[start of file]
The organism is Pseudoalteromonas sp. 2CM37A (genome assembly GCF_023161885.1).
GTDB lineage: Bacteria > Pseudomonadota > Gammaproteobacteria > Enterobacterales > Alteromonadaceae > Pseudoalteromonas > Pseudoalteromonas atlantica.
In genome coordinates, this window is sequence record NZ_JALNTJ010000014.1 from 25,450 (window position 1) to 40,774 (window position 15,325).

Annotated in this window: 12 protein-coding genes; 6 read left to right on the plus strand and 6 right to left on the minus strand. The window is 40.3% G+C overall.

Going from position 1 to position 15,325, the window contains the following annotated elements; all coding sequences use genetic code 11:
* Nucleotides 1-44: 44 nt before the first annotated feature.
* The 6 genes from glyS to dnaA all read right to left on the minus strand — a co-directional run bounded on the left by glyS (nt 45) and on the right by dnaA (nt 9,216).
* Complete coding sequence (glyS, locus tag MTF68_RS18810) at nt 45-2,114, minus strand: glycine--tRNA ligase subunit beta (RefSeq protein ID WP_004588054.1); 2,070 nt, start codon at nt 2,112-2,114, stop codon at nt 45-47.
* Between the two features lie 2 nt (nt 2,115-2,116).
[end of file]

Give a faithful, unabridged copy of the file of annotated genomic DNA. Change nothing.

The organism is Pseudoalteromonas sp. 2CM37A (genome assembly GCF_023161885.1).
GTDB lineage: Bacteria > Pseudomonadota > Gammaproteobacteria > Enterobacterales > Alteromonadaceae > Pseudoalteromonas > Pseudoalteromonas atlantica.
In genome coordinates, this window is sequence record NZ_JALNTJ010000014.1 from 25,450 (window position 1) to 40,774 (window position 15,325).

Annotated in this window: 12 protein-coding genes; 6 read left to right on the plus strand and 6 right to left on the minus strand. The window is 40.3% G+C overall.

Going from position 1 to position 15,325, the window contains the following annotated elements; all coding sequences use genetic code 11:
* Nucleotides 1-44: 44 nt before the first annotated feature.
* The 6 genes from glyS to dnaA all read right to left on the minus strand — a co-directional run bounded on the left by glyS (nt 45) and on the right by dnaA (nt 9,216).
* Complete coding sequence (glyS, locus tag MTF68_RS18810) at nt 45-2,114, minus strand: glycine--tRNA ligase subunit beta (RefSeq protein ID WP_004588054.1); 2,070 nt, start codon at nt 2,112-2,114, stop codon at nt 45-47.
* Between the two features lie 2 nt (nt 2,115-2,116).